I saw a retweet or tweet, I’m not sure how a saw it as I don’t tend to follow anything on this subject matter. I saw this on my general twitter account, the one I use for following things I’m interested in rather than just my friends.
Did you know homeopathy provides the safest and most natural treatment for allergies in babies and children? #horshamhour
— Homeopathy2u Ltd (@homeopathy2u) August 13, 2014
I re-tweeted this myself in a kinda ironic way. I also asked if there were any papers to back up the claim.
@homeopathy2u amazing, I didn’t know that. Can you point me to some medical trials. — Ian G Parish (@iparish_gen) August 15, 2014
I actually got a response. Which was good. I was expecting to find that I was ignored.
@iparish_gen look at Fisher P, Dantas F, Rampes H. The safety of homeopathic products. J R Soc Med 2002;9 5 : 474–5. — Homeopathy2u Ltd (@homeopathy2u) August 16, 2014
So, this was good. I went to see if I could find the science paper. It is here, at the Journal Of The Royal Society Of Medicine. I have looked at the abstract and I have the following points to make:
- This is a meta-analysis of many previous trials.
- This is a study of Adverse Effects of using various homoeopathic preparations (see the table).
- The study looks at AEs of provings. A proving is not a treatment for a particular illness or problem. A proving is a way of matching a homoeopathic preparation with what symptoms it produces, thereby giving an indication of what it could be used to “treat”.
- This study shows that the AEs of homoeopathic preparations are pretty much inline with the AEs of giving people placebo. There was one result which showed that placebo had statistically higher AEs and one where the homoeopathic thing was much worse than placebo (see this table).
- The paper shows that the AEs from homoeopathic preparations are broadly the same as placebo (nothing). This shows that homoeopathic preparations are nothing.
- This paper does NOT consider the efficacy of these treatments for any particular illness or problem.
My summary so far: I have been given a paper which shows that homoeopathic preparations are the same as placebo for various treatments. So I would say that homoeopathic preparations are safe to use. Whether they work or not has not been explained, yet.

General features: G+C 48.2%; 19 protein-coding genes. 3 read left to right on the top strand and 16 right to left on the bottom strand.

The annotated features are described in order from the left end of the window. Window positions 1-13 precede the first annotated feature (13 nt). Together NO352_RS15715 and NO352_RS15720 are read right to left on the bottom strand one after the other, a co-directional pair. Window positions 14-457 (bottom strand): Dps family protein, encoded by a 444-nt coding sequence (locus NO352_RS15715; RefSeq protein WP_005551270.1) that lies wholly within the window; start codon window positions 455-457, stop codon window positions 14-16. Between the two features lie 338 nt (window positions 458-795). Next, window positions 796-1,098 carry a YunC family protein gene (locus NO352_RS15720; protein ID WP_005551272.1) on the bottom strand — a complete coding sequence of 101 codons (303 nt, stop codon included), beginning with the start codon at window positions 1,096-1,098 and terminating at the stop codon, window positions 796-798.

@homeopathy2u Thx. Seems to be about provings, not a course of treatment. Do you have any links to safety and efficacy of treating allergies
— Ian G Parish (@iparish_gen) August 16, 2014
Here’s what I got back.
Here is a direct link to the review of evidence published by two practising homoeopaths. I looked over this review [from under the “news” section of the website] and found that it was essentially filled with contradictions. There wasn’t much talk about methodology of the trials and which particular remedies were used. It then goes on to include a table about which remedies could be used and includes statements such as:
Homeopaths contend that respiratory allergies are best treated by professional homeopaths who prescribe individually selected homeopathic constitutional medicines according to specific and unique genetic history, personal health history, and totality of present physical and psychological symptoms being experienced.
Although homeopaths assert that this method of homeopathic prescribing provides the longest-term benefits, no research confirms this observation.
If you include a statement like the second paragraph in your writing then you absolutely should not have the first. The meaning goes thus:
“Some people think this, but there’s no evidence for it”
It’s a very similar technique used by newspapers and the Discovery channel in its “science” programming. “Some people believe Jesus was an alien, we will leave it for you to decide”. Whether some people believe something or not is irrelevant. Belief does not change what the evidence shows. The review also uses the brilliant argument that “further research” is needed. Well, if the trials you are mentioning in this review don’t give stand out evidence and they are the best you’ve got then asking for more research is a form of special pleading.
My next response was aimed at getting a link to the BEST paper that a homoeopath can produce.
@homeopathy2u Thx. Had a look. Seems filled with contradictory statements. Do you have a link to your best evidence in a published trial?
— Ian G Parish (@iparish_gen) August 17, 2014
Here’s the next response.
Here’s a direct link to the “best” trial. Which isn’t a trial. It’s a puff-piece from a British Homoeopathic organisation. Having had a look through this publication I have searched for the two references to allergies.
The first reference to allergies is:
Bornhöft G, Wolf U, Ammon K, et al. Effectiveness, safety and cost-effectiveness of homeopathy in general practice – summarized health technology assessment. Forsch Komplementärmed 2006; 13 Suppl 2: 19–29.
I’m not going to read this because the title has nothing about the effectiveness of homoeopathy in treating allergies. It’s about safety. I can assure you that taking homoeopathy is the same as taking nothing and so it’s safe because it has nothing in it.
The second reference is:
Bellavite P, Ortolani R, Pontarollo F, et al. Immunology and homeopathy. 4. Clinical studies – Part 1. Evidence-based Complementary and Alternative Medicine; eCAM, 2006; 3: 293-301
Here’s a link to the paper stored at the US National Library of Medicine. From the conclusion of this meta-study: